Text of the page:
Hana Yori Dango was filmed in high-definition, which was rare at the time. It was converted to 35 mm film for the release in theaters. The film's staff had mostly worked in television and had little experience in filmmaking.[11][12] Series' creator Yoko Kamio had little to no involvement. The Margaret editorial staff handled the production with Fuji TV on her behalf. During filming, Kamio visited the set with her editor at a club, called Belle Faire, in Roppongi. They were taping the dance scene at the end of the film. Kamio also had the opportunity to talk to the film's stars.[13]


Hana Yori Dango was released in theaters on August 19, 1995.[1] It was simultaneously released with Shiratori Reiko de Gozaimasu!.[14] As of January 2021, the film is available in Japan on various streaming services, including Amazon Prime[15] and Rakuten TV.[16]

Home media[]

The film received a video cassette (VHS) release released on February 21, 1997.[4] It was followed by a DVD release on September 19, 2001 by King Records.[5] Hana Yori Dango was featured on a box set with the five other manga adaptations from the "Our film series." The films were Tokimeki Tonight, Deborah ga Rival, Tomoko no Baai, That's Cunning! Shijo Saidai no Sakusen?, and Shiratori Reiko de Gozaimasu!. It was released on September 19, 2001 by Pony Canyon.[17]



"Baby's Growing Up"

Main article: Hana Yori Dango (film)/Music

Uchida's "Baby's Growing Up" served as the theme song for Hana Yori Dango.[6] The song was first released on August 19, 1995 and reached #5 on the Oricon charts in Japan.[18] It is first played during an opening sequence. An instrumental and a slow version are also featured in the film. trf has a cameo performing "Overnight Sensation" during the closing credits.


Box office[]

The combined production costs for Hana Yori Dango and Shiratori Reiko de Gozaimasu! was around 400 million yen, including advertising costs. Earning 420 million yen in distribution, the two films were considered successful for the production company.[19][20]


Recipient Category Result
5th Japan Film Professional Awards
Yuki Uchida Best Actress Won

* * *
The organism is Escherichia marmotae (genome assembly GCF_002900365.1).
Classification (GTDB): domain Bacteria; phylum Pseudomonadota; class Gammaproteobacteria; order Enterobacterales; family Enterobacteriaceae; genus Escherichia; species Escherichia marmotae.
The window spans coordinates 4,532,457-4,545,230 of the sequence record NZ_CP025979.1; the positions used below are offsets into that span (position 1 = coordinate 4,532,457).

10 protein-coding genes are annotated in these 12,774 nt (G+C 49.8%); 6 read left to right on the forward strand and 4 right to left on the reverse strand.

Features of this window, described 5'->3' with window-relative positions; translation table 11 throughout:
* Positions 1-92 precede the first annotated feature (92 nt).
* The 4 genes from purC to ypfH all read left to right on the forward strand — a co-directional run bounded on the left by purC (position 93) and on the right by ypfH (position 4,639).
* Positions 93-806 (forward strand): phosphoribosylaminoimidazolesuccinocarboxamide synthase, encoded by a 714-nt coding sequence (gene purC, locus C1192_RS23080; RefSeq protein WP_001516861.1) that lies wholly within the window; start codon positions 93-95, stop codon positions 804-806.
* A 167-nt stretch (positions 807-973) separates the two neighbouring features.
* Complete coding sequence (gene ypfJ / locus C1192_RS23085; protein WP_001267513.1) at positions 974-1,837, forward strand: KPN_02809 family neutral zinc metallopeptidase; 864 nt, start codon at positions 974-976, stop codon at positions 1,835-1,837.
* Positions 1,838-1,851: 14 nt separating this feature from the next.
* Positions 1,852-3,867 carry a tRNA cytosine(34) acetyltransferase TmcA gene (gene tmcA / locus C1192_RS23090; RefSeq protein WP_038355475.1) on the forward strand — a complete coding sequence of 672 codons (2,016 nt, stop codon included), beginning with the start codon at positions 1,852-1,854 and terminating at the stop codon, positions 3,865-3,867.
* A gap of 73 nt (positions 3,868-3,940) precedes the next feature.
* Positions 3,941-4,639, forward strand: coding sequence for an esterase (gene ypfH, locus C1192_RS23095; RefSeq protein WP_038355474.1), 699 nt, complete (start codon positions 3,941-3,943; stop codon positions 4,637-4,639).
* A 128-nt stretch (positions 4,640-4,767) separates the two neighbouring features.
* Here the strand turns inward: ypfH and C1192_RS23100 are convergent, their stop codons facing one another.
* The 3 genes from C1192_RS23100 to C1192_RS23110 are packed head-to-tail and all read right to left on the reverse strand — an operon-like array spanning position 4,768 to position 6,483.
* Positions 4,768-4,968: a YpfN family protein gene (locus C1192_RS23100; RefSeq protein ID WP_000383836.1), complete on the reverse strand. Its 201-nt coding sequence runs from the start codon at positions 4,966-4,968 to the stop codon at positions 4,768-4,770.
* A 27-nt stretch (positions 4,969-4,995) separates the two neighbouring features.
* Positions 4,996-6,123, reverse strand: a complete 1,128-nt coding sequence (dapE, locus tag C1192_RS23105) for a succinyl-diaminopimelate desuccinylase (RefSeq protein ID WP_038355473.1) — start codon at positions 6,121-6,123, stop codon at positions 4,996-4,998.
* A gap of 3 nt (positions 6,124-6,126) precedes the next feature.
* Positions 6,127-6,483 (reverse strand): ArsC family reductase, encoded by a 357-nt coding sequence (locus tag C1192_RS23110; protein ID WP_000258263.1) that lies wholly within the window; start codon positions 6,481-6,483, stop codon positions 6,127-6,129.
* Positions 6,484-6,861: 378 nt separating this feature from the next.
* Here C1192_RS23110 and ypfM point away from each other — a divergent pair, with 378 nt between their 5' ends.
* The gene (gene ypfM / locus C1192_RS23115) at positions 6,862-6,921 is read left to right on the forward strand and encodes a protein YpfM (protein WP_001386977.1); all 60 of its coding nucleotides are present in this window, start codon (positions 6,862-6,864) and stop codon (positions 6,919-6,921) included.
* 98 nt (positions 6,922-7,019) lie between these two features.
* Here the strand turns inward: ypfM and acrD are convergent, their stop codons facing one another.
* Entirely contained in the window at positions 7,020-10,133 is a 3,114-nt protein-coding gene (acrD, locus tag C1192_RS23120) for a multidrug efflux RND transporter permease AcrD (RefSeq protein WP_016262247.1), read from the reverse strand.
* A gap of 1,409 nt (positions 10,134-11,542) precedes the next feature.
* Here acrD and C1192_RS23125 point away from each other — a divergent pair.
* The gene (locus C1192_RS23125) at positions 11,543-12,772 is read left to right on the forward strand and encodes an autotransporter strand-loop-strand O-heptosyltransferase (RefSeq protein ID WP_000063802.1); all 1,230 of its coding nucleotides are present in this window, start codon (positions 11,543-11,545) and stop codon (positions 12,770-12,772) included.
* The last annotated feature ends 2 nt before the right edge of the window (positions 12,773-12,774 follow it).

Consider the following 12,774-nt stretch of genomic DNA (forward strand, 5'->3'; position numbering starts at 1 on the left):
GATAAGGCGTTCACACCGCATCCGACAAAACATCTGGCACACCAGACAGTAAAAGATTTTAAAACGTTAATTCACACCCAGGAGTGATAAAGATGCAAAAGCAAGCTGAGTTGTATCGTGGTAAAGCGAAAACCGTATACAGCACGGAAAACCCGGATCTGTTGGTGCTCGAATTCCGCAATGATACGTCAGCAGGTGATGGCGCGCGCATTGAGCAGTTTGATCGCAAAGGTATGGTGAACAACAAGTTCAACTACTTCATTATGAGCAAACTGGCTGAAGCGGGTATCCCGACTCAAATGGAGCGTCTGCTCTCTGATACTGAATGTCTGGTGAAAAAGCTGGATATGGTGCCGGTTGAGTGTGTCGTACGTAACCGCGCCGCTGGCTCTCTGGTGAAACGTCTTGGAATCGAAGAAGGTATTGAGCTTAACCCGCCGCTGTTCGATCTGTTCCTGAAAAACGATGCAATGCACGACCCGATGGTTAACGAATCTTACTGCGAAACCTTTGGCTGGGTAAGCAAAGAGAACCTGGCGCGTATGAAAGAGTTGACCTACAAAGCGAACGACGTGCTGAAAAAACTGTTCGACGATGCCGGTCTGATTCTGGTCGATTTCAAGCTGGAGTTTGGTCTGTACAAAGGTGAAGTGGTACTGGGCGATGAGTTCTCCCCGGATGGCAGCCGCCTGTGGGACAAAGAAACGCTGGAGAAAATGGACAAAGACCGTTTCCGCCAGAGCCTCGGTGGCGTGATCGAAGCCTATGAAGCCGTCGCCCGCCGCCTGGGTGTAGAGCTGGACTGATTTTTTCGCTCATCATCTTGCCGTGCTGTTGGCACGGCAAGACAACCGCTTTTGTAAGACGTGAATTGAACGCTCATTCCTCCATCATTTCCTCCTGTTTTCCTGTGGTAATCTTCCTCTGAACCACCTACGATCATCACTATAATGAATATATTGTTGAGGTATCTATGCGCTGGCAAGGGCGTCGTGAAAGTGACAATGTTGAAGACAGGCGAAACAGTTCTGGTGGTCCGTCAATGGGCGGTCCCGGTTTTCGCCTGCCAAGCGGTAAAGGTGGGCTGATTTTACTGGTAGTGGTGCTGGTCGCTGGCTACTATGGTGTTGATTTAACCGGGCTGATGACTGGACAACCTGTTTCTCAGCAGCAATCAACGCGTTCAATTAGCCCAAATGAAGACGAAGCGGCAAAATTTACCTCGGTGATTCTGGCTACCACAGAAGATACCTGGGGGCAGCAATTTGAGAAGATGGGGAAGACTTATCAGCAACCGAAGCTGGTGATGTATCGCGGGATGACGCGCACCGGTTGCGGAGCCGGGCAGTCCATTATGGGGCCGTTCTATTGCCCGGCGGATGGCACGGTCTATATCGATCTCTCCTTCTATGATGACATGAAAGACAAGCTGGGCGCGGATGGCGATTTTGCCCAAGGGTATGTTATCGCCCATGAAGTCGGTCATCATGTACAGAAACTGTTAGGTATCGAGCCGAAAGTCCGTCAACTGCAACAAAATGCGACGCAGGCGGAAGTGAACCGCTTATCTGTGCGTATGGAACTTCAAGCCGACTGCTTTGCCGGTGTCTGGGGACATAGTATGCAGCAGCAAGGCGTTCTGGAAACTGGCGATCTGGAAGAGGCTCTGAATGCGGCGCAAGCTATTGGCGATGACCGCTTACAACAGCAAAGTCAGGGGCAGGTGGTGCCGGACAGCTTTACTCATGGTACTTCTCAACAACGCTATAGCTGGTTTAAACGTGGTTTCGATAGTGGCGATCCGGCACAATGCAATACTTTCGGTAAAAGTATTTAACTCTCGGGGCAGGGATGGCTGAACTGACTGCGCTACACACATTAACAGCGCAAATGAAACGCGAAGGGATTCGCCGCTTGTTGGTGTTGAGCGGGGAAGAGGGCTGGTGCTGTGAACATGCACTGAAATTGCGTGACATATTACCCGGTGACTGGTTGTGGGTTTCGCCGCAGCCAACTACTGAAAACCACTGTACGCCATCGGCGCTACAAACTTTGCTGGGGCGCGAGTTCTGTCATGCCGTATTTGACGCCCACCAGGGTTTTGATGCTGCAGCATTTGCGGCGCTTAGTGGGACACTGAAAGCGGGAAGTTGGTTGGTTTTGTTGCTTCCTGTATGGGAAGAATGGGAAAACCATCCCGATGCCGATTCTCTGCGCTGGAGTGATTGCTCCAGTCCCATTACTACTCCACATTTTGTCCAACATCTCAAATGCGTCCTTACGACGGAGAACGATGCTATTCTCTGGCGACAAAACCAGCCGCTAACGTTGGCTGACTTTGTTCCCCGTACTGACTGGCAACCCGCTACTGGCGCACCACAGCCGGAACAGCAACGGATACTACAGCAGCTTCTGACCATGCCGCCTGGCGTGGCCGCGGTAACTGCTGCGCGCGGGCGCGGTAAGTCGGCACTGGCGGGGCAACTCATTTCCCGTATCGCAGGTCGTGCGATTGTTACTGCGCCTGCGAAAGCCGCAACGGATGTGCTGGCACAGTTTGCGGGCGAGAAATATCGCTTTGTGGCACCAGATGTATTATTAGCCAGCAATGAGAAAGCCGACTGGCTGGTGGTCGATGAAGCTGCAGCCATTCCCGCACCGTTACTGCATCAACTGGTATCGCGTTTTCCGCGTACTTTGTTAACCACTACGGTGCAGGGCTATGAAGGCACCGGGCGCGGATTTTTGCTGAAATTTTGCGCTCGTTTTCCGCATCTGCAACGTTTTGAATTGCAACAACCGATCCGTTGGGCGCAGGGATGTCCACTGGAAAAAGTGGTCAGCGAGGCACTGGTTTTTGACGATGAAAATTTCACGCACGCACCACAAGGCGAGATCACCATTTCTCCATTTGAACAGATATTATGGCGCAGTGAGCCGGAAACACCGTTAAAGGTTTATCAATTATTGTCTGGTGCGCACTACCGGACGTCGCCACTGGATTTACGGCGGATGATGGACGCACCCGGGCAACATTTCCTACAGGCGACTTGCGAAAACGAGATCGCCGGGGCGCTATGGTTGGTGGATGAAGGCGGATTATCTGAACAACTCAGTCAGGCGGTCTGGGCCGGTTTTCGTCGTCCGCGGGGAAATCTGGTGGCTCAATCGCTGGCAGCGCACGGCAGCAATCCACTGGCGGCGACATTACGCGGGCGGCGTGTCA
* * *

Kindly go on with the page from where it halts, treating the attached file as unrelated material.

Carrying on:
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  1. 1.0 1.1 Boys Over Flowers volume 10, side-columns
  2. 2.0 2.1 (Japanese)
  3. (Japanese)
  4. 4.0 4.1 4.2 (Japanese)
  5. 5.0 5.1 5.2 (Japanese)
  6. 6.0 6.1 (Japanese)
  7. 7.0 7.1 "Yuki Uchida Movie Debut Hana Yori Dango Production Announcement" (「内田有紀映画デビュー 『花より男子』製作発表」 () ), AV Journal, May 1995, page 47
  8. (Japanese)
  9. "Two high-definition movies from Fuji TV are doing well" (フジテレビのハイビジョン映画2本立好調」 () ), AV Journal, July 1995 issue, page 6
  10.「ぼくたちの映画」シリーズ (Japanese)
  11. 興行価値―商品としての映画論, Hiroo Otaka, 1995, 9784846301422, page 364
  12. 日本映画への戦略, Hiroo Otaka, 2000, 9784795260894, pages 201-208
  13. Boys Over Flowers volume 11, side-columns
  14. Hana Yori Dango trailer
  15. (Japanese)
  16. (Japanese)
  17. 17.0 17.1 (Japanese)
  19. "フジテレビのハイビジョン映画2本立好調", AV Journal, July 1995, page 6
  20. "1995年度邦画3社番組/興収", AV Journal, January 1996, page 59

See also[]

Hana Yori Dango (1995)

"Baby's Growing Up" | "Overnight Sensation"

Related pages

Filming locations | Gallery

Boys Over Flowers adaptations
Television series

Boys Over Flowers (1996-1997) | Meteor Garden (2001) | Meteor Rain (2001) | Meteor Garden II (2002)
Hana Yori Dango (2005) | Hana Yori Dango Returns (2007) | Boys Over Flowers (2009) | Meteor Garden (2018)
F4 Thailand: Boys Over Flowers (2021-2022)


Hana Yori Dango (1995) | Hana Yori Dango: The Movie (1997) | Hana Yori Dango Final (2008)


Hana Yori Dango: The Musical (2016) | Boys Over Flowers: The Musical (2017) | Hana Yori Dango (2019)

Audio drama

Hana Yori Dango (1993-1994)

See also

Hana Nochi Hare: Hanadan Next Season (2018)

External links[]